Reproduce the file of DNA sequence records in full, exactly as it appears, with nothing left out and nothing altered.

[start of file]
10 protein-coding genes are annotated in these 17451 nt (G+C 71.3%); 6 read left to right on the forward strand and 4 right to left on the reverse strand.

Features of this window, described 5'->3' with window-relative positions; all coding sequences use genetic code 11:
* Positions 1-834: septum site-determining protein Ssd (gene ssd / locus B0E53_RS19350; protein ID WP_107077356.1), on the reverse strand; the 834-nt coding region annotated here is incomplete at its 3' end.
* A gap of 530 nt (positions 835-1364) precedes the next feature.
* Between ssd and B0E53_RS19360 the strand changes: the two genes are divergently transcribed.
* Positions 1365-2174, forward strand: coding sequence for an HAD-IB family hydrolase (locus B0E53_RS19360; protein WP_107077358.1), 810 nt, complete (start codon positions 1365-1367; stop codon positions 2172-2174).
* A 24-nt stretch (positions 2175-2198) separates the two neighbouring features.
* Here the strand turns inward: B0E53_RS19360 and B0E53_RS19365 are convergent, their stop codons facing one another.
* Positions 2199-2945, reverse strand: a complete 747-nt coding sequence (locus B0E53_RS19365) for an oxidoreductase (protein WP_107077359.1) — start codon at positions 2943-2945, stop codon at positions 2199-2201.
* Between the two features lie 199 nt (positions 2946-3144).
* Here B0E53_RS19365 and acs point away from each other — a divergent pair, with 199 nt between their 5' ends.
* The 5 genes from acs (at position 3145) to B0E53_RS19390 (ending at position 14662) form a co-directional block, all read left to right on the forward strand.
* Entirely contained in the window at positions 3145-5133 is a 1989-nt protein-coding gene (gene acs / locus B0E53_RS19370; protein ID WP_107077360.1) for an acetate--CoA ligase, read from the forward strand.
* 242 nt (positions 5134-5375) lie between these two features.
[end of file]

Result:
10 protein-coding genes are annotated in these 17451 nt (G+C 71.3%); 6 read left to right on the forward strand and 4 right to left on the reverse strand.

Features of this window, described 5'->3' with window-relative positions; all coding sequences use genetic code 11:
* Positions 1-834: septum site-determining protein Ssd (gene ssd / locus B0E53_RS19350; protein ID WP_107077356.1), on the reverse strand; the 834-nt coding region annotated here is incomplete at its 3' end.
* A gap of 530 nt (positions 835-1364) precedes the next feature.
* Between ssd and B0E53_RS19360 the strand changes: the two genes are divergently transcribed.
* Positions 1365-2174, forward strand: coding sequence for an HAD-IB family hydrolase (locus B0E53_RS19360; protein WP_107077358.1), 810 nt, complete (start codon positions 1365-1367; stop codon positions 2172-2174).
* A 24-nt stretch (positions 2175-2198) separates the two neighbouring features.
* Here the strand turns inward: B0E53_RS19360 and B0E53_RS19365 are convergent, their stop codons facing one another.
* Positions 2199-2945, reverse strand: a complete 747-nt coding sequence (locus B0E53_RS19365) for an oxidoreductase (protein WP_107077359.1) — start codon at positions 2943-2945, stop codon at positions 2199-2201.
* Between the two features lie 199 nt (positions 2946-3144).
* Here B0E53_RS19365 and acs point away from each other — a divergent pair, with 199 nt between their 5' ends.
* The 5 genes from acs (at position 3145) to B0E53_RS19390 (ending at position 14662) form a co-directional block, all read left to right on the forward strand.
* Entirely contained in the window at positions 3145-5133 is a 1989-nt protein-coding gene (gene acs / locus B0E53_RS19370; protein ID WP_107077360.1) for an acetate--CoA ligase, read from the forward strand.
* 242 nt (positions 5134-5375) lie between these two features.